Raschke S.,Paul Langerhans Group of Integrative Physiology | Eckardt K.,Paul Langerhans Group of Integrative Physiology | Bjorklund Holven K.,University of Oslo | Jensen J.,Norwegian School of Sport Sciences | Eckel J.,Paul Langerhans Group of Integrative Physiology
PLoS ONE | Year: 2013

Proteins secreted by skeletal muscle, so called myokines, have been shown to affect muscle physiology and additionally exert systemic effects on other tissues and organs. Although recent profiling studies have identified numerous myokines, the amount of overlap from these studies indicates that the secretome of skeletal muscle is still incompletely characterized. One limitation of the models used is the lack of contraction, a central characteristic of muscle cells. Here we aimed to characterize the secretome of primary human myotubes by cytokine antibody arrays and to identify myokines regulated by contraction, which was induced by electrical pulse stimulation (EPS). In this study, we validated the regulation and release of two selected myokines, namely pigment epithelium derived factor (PEDF) and dipeptidyl peptidase 4 (DPP4), which were recently described as adipokines. This study reveals that both factors, DPP4 and PEDF, are secreted by primary human myotubes. PEDF is a contraction-regulated myokine, although PEDF serum levels from healthy young men decrease after 60 min cycling at VO2max of 70%. Most interestingly, we identified 52 novel myokines which have not been described before to be secreted by skeletal muscle cells. For 48 myokines we show that their release is regulated by contractile activity. This profiling study of the human skeletal muscle secretome expands the number of myokines, identifies novel contraction-regulated myokines and underlines the overlap between proteins which are adipokines as well as myokines. © 2013 Raschke et al. Source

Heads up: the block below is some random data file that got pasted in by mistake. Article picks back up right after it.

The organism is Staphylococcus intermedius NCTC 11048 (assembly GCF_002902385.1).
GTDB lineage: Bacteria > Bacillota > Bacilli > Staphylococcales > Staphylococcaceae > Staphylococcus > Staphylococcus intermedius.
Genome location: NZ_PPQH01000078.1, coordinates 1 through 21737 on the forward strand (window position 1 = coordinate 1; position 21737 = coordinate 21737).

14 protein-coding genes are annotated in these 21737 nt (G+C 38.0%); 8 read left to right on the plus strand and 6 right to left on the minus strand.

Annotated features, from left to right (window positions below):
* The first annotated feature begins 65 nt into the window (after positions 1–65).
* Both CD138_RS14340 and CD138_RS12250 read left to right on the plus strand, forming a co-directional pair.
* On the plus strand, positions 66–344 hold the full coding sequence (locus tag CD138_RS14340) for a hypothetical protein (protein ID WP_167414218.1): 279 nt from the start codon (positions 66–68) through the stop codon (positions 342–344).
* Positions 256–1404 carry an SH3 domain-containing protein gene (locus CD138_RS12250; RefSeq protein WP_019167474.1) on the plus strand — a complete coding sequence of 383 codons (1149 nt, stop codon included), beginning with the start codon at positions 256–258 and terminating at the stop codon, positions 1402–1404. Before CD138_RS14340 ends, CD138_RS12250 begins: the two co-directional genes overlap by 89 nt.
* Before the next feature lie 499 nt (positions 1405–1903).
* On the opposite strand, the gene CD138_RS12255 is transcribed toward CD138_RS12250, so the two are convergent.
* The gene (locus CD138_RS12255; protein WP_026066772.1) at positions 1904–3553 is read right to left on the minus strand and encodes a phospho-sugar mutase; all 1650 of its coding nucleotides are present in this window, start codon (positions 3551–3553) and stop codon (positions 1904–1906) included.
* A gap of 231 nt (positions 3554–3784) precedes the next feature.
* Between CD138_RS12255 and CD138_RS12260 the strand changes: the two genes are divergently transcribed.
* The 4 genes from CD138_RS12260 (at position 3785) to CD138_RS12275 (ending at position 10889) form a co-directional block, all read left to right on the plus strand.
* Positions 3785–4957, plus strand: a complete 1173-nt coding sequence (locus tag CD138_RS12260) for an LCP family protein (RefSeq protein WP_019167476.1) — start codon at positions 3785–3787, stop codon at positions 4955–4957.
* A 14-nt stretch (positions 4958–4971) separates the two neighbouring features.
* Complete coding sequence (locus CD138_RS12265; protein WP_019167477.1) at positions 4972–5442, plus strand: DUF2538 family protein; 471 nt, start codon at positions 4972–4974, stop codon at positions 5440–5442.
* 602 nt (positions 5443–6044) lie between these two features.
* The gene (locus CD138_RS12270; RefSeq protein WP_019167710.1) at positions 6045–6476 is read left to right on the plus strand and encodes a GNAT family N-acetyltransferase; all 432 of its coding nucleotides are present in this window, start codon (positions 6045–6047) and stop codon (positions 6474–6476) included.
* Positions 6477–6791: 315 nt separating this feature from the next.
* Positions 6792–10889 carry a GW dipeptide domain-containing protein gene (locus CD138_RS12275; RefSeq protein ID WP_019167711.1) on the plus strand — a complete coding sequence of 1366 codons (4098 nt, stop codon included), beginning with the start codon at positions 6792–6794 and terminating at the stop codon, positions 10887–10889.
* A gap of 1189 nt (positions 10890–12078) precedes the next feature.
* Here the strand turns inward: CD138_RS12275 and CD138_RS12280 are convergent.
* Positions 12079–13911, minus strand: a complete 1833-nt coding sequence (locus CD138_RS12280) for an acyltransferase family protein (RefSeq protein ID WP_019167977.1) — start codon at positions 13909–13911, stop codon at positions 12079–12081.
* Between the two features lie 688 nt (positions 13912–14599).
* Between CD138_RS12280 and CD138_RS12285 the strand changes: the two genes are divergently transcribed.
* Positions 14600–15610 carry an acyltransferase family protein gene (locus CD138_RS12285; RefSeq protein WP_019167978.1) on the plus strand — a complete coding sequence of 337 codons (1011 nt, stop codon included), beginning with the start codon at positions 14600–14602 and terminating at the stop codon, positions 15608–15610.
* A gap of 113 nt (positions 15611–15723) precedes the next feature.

Gorgens S.W.,Paul Langerhans Group of Integrative Physiology | Raschke S.,Paul Langerhans Group of Integrative Physiology | Holven K.B.,University of Oslo | Jensen J.,Norwegian School of Sport Sciences | And 2 more authors.
Archives of Physiology and Biochemistry | Year: 2013

Follistatin-like protein 1 (Fstl1) is a secreted glycoprotein of the follistatin family. Fstl1 is secreted by C2C12 cells, and Akt1 over-expression in skeletal muscle leads to its induction in muscle and increased circulating levels. So far, secretion of Fstl1 by human myotubes and the effect of exercise on its circulating levels have not been investigated. Here, we examined both the regulation of Fstl1 expression and secretion in primary human skeletal muscle cells and the effect of acute exercise on Fstl1 serum concentrations in humans. We show that human myotubes express and secrete Fstl1 in a differentiation- dependent manner. Furthermore, IFNγ and IL-1β significantly increase Fstl1 secretion. Electrical pulse stimulation (EPS)-induced contractile activity of myotubes did not regulate Fstl1. Interestingly, we observed that 60 min cycling increased serum Fstl1 level by 22%. In conclusion, we demonstrate that Fstl1 is expressed and secreted by human myotubes and plasma Fstl1 levels are increased after exercise. © 2013 Informa UK Ltd All rights reserved: reproduction in whole or part not permitted. Source